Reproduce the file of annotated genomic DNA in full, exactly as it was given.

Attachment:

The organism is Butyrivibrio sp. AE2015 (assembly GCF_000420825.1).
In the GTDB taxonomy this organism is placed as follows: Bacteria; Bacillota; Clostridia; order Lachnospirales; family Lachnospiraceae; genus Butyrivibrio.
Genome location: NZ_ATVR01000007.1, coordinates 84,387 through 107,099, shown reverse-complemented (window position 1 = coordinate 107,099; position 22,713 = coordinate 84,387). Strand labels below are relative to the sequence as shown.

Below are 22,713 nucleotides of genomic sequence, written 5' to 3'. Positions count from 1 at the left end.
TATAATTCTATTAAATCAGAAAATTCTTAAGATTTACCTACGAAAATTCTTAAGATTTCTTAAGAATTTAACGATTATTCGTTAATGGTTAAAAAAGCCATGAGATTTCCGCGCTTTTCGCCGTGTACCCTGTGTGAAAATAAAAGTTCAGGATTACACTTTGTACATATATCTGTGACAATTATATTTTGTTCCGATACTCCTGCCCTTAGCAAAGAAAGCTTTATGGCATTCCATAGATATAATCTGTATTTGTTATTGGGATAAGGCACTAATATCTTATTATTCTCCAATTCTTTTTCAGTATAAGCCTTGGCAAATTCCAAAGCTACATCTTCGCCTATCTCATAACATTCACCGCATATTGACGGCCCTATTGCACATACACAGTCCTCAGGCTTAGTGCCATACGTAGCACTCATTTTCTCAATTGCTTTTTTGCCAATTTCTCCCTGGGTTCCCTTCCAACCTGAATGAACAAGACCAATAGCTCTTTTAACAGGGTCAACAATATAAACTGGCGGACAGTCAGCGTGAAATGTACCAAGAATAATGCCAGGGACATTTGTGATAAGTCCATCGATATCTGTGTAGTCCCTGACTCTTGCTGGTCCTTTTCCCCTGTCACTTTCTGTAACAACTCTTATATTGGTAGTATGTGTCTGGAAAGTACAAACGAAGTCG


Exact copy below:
The organism is Butyrivibrio sp. AE2015 (assembly GCF_000420825.1).
In the GTDB taxonomy this organism is placed as follows: Bacteria; Bacillota; Clostridia; order Lachnospirales; family Lachnospiraceae; genus Butyrivibrio.
Genome location: NZ_ATVR01000007.1, coordinates 84,387 through 107,099, shown reverse-complemented (window position 1 = coordinate 107,099; position 22,713 = coordinate 84,387). Strand labels below are relative to the sequence as shown.

Below are 22,713 nucleotides of genomic sequence, written 5' to 3'. Positions count from 1 at the left end.
TATAATTCTATTAAATCAGAAAATTCTTAAGATTTACCTACGAAAATTCTTAAGATTTCTTAAGAATTTAACGATTATTCGTTAATGGTTAAAAAAGCCATGAGATTTCCGCGCTTTTCGCCGTGTACCCTGTGTGAAAATAAAAGTTCAGGATTACACTTTGTACATATATCTGTGACAATTATATTTTGTTCCGATACTCCTGCCCTTAGCAAAGAAAGCTTTATGGCATTCCATAGATATAATCTGTATTTGTTATTGGGATAAGGCACTAATATCTTATTATTCTCCAATTCTTTTTCAGTATAAGCCTTGGCAAATTCCAAAGCTACATCTTCGCCTATCTCATAACATTCACCGCATATTGACGGCCCTATTGCACATACACAGTCCTCAGGCTTAGTGCCATACGTAGCACTCATTTTCTCAATTGCTTTTTTGCCAATTTCTCCCTGGGTTCCCTTCCAACCTGAATGAACAAGACCAATAGCTCTTTTAACAGGGTCAACAATATAAACTGGCGGACAGTCAGCGTGAAATGTACCAAGAATAATGCCAGGGACATTTGTGATAAGTCCATCGATATCTGTGTAGTCCCTGACTCTTGCTGGTCCTTTTCCCCTGTCACTTTCTGTAACAACTCTTATATTGGTAGTATGTGTCTGGAAAGTACAAACGAAGTCG